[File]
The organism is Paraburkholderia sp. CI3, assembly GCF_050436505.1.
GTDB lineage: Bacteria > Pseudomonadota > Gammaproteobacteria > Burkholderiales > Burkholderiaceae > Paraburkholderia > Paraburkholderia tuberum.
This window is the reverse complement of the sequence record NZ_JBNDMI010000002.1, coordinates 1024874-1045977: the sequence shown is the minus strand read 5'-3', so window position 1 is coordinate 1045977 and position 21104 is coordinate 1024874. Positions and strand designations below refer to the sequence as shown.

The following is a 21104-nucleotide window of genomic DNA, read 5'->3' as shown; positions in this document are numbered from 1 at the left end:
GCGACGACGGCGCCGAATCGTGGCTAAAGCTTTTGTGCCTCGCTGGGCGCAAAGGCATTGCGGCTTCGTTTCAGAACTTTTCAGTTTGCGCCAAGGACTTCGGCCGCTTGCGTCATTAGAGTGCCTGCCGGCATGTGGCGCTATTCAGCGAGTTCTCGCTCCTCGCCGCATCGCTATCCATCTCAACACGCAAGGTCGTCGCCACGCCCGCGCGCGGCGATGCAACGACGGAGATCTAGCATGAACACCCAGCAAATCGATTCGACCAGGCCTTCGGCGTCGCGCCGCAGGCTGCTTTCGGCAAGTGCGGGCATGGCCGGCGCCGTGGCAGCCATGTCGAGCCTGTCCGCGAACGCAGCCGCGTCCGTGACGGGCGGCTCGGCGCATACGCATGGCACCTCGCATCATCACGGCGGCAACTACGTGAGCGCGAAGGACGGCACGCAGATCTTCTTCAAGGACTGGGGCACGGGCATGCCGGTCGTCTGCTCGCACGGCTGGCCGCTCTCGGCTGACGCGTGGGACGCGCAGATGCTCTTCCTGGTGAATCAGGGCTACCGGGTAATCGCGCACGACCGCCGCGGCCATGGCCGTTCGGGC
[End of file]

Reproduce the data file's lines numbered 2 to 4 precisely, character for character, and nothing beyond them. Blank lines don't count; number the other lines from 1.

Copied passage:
GTDB lineage: Bacteria > Pseudomonadota > Gammaproteobacteria > Burkholderiales > Burkholderiaceae > Paraburkholderia > Paraburkholderia tuberum.
This window is the reverse complement of the sequence record NZ_JBNDMI010000002.1, coordinates 1024874-1045977: the sequence shown is the minus strand read 5'-3', so window position 1 is coordinate 1045977 and position 21104 is coordinate 1024874. Positions and strand designations below refer to the sequence as shown.

The following is a 21104-nucleotide window of genomic DNA, read 5'->3' as shown; positions in this document are numbered from 1 at the left end: